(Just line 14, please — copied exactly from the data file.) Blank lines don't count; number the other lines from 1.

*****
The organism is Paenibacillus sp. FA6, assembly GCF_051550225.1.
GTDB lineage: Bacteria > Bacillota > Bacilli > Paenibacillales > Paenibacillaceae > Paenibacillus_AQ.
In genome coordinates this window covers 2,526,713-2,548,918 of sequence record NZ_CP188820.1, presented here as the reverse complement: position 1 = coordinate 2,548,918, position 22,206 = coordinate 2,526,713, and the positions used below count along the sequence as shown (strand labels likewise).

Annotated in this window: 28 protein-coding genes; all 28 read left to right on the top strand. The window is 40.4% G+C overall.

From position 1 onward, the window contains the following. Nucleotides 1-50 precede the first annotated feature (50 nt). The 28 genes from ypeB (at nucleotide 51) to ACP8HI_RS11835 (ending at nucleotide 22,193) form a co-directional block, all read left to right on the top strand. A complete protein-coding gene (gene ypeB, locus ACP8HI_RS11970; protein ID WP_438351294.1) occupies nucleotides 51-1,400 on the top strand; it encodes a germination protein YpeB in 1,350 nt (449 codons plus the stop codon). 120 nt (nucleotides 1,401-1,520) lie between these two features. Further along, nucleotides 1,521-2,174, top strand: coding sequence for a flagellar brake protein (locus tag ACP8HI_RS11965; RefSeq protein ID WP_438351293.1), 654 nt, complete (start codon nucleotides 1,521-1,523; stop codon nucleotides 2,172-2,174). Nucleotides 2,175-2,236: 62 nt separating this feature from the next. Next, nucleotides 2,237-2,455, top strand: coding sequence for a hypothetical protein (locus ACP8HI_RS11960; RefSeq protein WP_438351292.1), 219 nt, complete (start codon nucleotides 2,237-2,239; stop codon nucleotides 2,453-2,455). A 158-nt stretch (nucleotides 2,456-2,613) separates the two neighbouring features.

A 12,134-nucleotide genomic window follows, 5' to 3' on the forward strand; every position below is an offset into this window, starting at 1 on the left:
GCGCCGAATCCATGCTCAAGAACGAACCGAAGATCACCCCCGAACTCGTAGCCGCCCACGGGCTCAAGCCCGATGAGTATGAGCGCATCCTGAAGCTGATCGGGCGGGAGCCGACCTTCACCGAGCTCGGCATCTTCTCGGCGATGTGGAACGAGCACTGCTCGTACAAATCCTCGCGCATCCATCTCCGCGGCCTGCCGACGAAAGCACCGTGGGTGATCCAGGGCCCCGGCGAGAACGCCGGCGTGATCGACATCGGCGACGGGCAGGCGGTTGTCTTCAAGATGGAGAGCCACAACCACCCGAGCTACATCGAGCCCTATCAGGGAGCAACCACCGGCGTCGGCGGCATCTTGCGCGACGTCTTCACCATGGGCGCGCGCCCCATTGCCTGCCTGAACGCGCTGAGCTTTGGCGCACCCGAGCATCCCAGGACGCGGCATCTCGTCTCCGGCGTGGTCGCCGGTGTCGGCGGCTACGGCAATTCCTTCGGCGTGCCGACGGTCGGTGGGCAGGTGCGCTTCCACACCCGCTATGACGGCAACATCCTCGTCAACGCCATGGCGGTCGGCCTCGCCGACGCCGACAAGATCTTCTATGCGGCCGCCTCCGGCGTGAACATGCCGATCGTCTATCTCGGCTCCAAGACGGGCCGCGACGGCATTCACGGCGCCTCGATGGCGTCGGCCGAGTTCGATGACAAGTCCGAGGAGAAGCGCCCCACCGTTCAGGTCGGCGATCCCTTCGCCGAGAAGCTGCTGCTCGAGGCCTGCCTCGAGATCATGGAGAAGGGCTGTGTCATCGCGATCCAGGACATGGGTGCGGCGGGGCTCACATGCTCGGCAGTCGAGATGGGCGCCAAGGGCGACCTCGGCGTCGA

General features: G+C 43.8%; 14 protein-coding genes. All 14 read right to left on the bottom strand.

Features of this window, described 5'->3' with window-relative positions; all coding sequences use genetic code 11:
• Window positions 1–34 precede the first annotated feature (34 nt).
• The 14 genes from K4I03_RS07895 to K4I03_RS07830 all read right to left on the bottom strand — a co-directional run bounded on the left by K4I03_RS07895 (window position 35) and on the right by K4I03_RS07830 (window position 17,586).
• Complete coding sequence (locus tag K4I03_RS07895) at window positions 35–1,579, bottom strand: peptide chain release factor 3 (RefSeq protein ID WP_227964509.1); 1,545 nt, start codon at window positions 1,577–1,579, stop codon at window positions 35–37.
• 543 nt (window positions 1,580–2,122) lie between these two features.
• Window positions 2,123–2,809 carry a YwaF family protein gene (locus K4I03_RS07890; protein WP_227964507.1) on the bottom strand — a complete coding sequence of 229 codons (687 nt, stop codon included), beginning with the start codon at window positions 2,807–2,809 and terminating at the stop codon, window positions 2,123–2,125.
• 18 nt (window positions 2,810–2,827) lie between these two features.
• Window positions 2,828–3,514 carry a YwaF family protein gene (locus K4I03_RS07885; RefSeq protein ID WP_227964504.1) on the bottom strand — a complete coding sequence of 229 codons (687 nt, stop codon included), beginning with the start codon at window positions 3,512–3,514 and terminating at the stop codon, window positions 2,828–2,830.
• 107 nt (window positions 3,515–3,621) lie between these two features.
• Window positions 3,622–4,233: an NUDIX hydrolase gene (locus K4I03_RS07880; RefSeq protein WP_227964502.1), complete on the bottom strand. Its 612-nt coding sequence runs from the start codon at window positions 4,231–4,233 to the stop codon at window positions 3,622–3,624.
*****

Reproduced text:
• Window positions 2,123–2,809 carry a YwaF family protein gene (locus K4I03_RS07890; protein WP_227964507.1) on the bottom strand — a complete coding sequence of 229 codons (687 nt, stop codon included), beginning with the start codon at window positions 2,807–2,809 and terminating at the stop codon, window positions 2,123–2,125.